Pulse: Whether On or Off, Nintendo-Sega Gamemaker Deal Makes Sense

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Both deny that they're even dating, but a marriage between rival gamemakers

Nintendo

and

Sega

would be a good match -- for them and for the software makers who write for them.

A

New York Times

story this morning quoted unnamed executives saying the two Japanese companies are negotiating a $2 billion purchase of Sega, maker of the Dreamcast game console. Both companies issued strong denials. But that doesn't mean the deal wouldn't make good sense.

"Is it reasonable? Yes," said gaming analyst Edward Williams of

Gerard Klauer Mattison

. Nintendo would be the best bet to take over Sega, he said; "There is more synergy there than meets the eye."

Sega, which announced in October that it expects to lose $204 million for the fiscal year ending in March. Most analysts rank Sega's console as a perennial distant fourth behind

Sony

(SNE) - Get Report

, Nintendo and

Microsoft's

(MSFT) - Get Report

, which will enter the game console market this year with the Xbox. Nintendo will unveil its new Gamecube console at about the same time. Sony introduced its much anticipated PlayStation 2, then disappointed by failing to produce enough of them.

According to a

UBS Warburg

note today on gaming software sales for the week ending Dec. 16, Sega had just 8% of the market. Sony and Nintendo products each accounted for more than 40% of the software sold. According to

The Times

, Sega's $357 million loss for the year was expected to widen at the end of the fiscal year in March.

Nintendo has about $5 billion in cash, Williams said, more than enough for the purchase and for the marketing money for a big push of a new console. The two companies also have similar interests in arcade games. Best of all, Williams said, their software productions would mesh very well.

Nintendo's capture of the younger market with such titles as Pokemon would be a good fit with Sega's titles, which are aimed at an older market.

"Nintendo does well with children. Sega does well with the kid in all of us," Williams said.

A combined Nintendo and Sega would be a broader threat to its rivals, Williams said. And it would give a boost to the big independent software publishers whose games are crucial to a console's success.

Electronic Arts

(ERTS)

, the largest independent game producer, does not even make games for the Sega Dreamcast.

The

Tokyo Stock Exchange

suspended trading of Sega shortly before the close last night, pending a clarification of the report.

Three strong hardware players would compete for the research and development share, and the time of the better-known game developers, Williams said. (Williams maintains a buy rating on EA. His company has no underwriting relationship with the company.)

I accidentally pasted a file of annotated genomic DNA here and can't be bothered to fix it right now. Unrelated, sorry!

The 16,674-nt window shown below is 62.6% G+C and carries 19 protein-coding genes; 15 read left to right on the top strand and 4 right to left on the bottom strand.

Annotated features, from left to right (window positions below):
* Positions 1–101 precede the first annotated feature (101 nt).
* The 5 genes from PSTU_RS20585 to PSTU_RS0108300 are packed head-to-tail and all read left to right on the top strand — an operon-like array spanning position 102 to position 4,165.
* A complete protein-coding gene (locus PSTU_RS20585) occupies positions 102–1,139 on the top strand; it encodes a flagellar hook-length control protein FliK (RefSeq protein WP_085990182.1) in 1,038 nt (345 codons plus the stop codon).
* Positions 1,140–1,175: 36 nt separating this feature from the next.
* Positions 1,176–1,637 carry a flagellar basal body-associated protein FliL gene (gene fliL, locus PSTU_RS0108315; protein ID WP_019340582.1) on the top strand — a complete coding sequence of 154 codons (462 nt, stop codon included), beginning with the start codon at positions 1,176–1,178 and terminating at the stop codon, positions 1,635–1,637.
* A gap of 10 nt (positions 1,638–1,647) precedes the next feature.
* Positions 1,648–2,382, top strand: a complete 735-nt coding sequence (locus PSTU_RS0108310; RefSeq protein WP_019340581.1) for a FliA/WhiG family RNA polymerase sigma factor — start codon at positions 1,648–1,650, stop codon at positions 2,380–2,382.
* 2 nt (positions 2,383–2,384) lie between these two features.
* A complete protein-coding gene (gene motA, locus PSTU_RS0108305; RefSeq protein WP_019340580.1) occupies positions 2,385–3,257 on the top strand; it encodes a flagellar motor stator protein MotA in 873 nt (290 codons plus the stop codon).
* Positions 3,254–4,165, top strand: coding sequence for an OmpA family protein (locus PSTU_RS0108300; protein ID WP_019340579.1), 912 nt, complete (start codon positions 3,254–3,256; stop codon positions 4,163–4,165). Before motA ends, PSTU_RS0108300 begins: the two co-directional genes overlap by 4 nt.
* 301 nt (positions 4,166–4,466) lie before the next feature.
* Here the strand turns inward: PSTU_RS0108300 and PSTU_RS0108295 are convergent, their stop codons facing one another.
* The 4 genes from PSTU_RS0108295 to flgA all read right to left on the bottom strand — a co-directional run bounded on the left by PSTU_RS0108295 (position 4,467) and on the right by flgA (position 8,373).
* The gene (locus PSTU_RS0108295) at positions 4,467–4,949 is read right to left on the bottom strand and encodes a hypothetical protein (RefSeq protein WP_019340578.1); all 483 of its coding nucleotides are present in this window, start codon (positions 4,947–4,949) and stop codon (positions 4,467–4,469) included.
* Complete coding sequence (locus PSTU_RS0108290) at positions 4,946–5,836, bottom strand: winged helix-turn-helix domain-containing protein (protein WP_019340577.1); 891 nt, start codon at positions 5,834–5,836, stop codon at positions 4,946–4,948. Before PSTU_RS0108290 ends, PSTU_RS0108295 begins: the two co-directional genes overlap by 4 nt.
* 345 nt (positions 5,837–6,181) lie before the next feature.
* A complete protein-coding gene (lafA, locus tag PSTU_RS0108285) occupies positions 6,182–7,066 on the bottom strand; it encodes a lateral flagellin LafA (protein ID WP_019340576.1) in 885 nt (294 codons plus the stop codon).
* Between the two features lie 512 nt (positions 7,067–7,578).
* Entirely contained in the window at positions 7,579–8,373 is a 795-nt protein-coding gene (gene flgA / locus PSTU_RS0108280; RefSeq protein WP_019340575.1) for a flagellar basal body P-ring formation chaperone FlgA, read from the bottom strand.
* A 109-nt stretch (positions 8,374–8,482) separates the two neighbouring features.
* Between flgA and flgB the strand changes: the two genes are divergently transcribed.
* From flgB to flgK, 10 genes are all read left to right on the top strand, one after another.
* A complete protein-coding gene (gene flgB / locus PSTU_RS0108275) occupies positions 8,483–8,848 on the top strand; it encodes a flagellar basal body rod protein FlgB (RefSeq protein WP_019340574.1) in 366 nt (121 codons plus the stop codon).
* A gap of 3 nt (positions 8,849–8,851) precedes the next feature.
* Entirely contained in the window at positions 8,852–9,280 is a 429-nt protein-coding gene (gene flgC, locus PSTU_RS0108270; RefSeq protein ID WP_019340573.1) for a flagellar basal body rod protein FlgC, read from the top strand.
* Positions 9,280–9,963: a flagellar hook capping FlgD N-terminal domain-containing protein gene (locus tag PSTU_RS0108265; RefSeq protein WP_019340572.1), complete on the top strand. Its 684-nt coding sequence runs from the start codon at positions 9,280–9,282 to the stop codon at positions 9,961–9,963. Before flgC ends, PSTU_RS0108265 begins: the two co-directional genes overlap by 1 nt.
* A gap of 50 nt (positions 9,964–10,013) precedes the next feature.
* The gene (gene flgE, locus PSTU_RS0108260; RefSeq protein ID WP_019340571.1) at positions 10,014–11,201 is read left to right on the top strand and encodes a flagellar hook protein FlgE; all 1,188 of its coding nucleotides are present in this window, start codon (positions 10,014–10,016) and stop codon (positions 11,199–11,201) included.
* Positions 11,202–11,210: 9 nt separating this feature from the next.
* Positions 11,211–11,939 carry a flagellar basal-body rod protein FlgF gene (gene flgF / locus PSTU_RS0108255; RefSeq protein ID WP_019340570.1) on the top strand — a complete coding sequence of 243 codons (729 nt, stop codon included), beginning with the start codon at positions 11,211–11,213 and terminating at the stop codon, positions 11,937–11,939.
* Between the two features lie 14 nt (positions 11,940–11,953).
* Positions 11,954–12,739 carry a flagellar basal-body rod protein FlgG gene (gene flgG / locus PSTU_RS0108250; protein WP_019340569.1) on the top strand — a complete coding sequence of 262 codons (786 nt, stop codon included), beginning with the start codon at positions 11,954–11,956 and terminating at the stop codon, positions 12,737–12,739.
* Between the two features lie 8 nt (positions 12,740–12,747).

Electronic Arts was up today $1.88, or 4.4%, to $44.38. Second-ranked

Activision

(ATVI) - Get Report

was up 0.4%, and third-largest software publisher

THQ

(THQI)

closed up 7.6%.

The market also reacted well to an acquisition that

did

go through.

Handspring

(HAND)

, which makes the handheld VisorPhone, finished up today after announcing that it had acquired

Bluelark Systems

, which makes a browser especially for handheld devices.

A note from

SG Cowen

repeated a buy rating on Handspring, saying the melding of the company's products with the software is "accelerating the convergence of communications over handheld devices."

Handspring finished up $5.81, or 16.2%, to $41.69. Rival

Palm

(PALM)

closed down 3.8%, and competitor

Research In Motion

(RIMM)

was down 2% at the close.

3:14 p.m.: Semiconductors a Bit Chipper

It seems only fair that after weeks of doubt and negative sentiment, a little bit of positive speculation should touch semiconductors.

What's happening? Analysts have forecast that the so-called inventory correction hurting chip companies is really just the beginning of a much longer cyclical downturn. Now there's some talk going around that the inventory correction that affected the communication chip companies might be worked off sooner than expected. "If that's the case, then I'm jumping for joy," said Peter Andrews, a semiconductor analyst at

A.G. Andrews

. But, he said, rumors have been flying around the sector without much meat behind them.

Most analysts had expected it would take one or two quarters before inventories got whittled down enough that companies that use communications chips, like networking companies and companies that provide high speed Internet access, would need to place new orders.

In a research note today, Rick Whittington of

Banc of America Securities

quoted industry sources who said some chip companies had seen a jump in orders from communications companies during the month.

Where rumors fly, stock trades often follow.

Communication chipmaker

Applied Micro Circuits

(AMCC)

was trading sharply higher, up $7, or 10.7%, to $72.56. Fellow communication chipmaker

PMC-Sierra

(PMCS)

was also up 9%.

The chip companies most likely to see an incerase in orders would be those that have kept their inventories at a reasonable level and are selling the newest communication technology, said Alvin Kressler, semiconductor analyst with

Kaufman Brothers

. Those include Applied Micro Circuits and PMC-Sierra.

The

Philadelphia Stock Exchange Semiconductor Index

, which tracks the broad chip sector, was trading 5% higher for the day, after falling 1.4% yesterday.